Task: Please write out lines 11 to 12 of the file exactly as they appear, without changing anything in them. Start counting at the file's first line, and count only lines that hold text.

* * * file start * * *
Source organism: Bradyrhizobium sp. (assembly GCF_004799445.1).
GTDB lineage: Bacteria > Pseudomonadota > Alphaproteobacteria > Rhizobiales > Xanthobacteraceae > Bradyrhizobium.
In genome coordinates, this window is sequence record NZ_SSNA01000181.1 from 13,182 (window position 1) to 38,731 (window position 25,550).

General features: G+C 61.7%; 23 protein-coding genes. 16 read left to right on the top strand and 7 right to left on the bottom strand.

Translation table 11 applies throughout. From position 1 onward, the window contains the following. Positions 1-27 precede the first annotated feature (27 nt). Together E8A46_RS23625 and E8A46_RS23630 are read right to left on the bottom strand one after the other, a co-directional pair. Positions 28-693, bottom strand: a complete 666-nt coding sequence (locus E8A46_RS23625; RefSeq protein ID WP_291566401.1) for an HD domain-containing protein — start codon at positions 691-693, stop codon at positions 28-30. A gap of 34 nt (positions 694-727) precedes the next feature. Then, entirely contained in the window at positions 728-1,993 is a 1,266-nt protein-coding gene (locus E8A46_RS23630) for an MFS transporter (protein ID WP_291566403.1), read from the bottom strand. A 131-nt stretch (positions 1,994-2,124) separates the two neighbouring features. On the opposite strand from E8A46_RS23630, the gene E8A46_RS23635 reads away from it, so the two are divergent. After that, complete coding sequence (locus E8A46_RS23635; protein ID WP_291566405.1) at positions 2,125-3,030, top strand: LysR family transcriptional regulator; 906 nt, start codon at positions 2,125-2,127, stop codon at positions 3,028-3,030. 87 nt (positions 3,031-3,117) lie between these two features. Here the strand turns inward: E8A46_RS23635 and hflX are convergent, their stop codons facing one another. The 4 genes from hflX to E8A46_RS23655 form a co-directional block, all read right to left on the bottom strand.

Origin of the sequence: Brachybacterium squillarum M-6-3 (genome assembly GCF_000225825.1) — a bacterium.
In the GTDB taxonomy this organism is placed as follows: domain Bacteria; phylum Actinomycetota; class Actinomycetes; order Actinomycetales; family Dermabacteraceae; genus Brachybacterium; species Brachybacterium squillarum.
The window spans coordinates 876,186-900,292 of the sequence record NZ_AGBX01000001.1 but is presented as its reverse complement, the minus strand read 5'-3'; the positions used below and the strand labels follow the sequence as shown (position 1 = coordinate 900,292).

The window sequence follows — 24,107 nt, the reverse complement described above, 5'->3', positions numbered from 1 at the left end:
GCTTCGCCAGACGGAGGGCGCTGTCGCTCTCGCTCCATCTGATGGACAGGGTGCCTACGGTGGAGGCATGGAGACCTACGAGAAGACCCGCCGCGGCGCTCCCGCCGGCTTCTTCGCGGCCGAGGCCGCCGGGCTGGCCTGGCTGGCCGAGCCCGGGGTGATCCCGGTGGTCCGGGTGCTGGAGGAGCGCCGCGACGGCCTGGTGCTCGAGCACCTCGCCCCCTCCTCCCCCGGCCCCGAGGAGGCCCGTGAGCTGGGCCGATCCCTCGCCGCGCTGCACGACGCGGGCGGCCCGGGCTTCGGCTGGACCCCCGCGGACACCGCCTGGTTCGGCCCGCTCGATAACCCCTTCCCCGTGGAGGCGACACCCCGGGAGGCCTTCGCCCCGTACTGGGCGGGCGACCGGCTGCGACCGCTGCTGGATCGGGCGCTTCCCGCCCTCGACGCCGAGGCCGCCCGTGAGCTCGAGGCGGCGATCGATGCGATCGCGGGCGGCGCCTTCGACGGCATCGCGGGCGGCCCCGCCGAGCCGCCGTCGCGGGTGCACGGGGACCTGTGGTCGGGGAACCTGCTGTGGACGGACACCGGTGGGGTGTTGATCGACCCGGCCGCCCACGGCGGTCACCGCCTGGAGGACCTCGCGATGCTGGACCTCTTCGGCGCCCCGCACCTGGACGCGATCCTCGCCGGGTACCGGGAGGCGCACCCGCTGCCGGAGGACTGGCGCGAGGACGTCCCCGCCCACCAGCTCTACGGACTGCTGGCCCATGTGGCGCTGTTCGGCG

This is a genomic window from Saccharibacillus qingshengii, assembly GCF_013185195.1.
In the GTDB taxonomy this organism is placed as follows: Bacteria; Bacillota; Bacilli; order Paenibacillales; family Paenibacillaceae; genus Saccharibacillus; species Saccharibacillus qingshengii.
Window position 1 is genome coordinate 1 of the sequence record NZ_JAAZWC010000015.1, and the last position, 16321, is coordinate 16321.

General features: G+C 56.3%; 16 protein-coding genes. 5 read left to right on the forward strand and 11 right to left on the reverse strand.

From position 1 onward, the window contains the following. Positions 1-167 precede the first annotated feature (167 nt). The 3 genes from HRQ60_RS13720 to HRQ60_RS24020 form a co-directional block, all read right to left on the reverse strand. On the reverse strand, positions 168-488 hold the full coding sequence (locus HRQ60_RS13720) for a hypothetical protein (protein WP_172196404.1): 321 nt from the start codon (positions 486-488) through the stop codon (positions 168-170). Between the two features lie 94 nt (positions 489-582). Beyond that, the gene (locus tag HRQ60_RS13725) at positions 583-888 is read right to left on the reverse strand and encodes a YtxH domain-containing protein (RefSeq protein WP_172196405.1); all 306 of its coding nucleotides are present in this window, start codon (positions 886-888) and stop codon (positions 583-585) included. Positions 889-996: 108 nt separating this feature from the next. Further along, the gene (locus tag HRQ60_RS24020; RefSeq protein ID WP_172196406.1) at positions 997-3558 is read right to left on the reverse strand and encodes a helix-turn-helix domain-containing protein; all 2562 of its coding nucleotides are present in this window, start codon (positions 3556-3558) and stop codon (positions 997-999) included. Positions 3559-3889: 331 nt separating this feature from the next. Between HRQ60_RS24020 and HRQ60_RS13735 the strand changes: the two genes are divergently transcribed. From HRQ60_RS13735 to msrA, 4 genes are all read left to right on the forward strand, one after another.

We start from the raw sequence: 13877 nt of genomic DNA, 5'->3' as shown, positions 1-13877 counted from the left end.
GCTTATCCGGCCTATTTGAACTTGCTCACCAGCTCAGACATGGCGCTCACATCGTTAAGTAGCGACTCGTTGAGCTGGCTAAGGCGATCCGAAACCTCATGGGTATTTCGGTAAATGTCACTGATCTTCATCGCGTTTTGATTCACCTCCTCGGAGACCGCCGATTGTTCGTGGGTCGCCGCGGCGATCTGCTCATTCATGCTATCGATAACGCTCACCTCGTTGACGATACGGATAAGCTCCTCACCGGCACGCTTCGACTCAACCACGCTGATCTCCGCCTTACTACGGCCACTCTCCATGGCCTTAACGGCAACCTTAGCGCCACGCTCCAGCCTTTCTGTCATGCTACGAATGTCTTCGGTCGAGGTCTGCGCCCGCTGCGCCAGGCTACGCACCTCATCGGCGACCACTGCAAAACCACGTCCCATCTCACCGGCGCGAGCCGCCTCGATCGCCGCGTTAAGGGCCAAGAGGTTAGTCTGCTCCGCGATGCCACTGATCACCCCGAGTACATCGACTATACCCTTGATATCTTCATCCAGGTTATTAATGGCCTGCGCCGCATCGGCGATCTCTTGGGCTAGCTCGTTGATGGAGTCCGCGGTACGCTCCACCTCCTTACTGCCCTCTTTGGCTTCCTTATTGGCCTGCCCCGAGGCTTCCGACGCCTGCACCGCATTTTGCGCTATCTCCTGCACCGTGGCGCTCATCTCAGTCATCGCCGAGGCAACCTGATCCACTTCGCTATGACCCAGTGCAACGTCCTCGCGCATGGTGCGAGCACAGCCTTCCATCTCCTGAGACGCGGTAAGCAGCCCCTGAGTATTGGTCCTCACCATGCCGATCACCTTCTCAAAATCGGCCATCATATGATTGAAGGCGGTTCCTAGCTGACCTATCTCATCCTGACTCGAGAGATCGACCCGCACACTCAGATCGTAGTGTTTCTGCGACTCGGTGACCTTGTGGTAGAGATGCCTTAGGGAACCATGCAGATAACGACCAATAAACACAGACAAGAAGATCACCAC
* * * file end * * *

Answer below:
This is a genomic window from Saccharibacillus qingshengii, assembly GCF_013185195.1.
In the GTDB taxonomy this organism is placed as follows: Bacteria; Bacillota; Bacilli; order Paenibacillales; family Paenibacillaceae; genus Saccharibacillus; species Saccharibacillus qingshengii.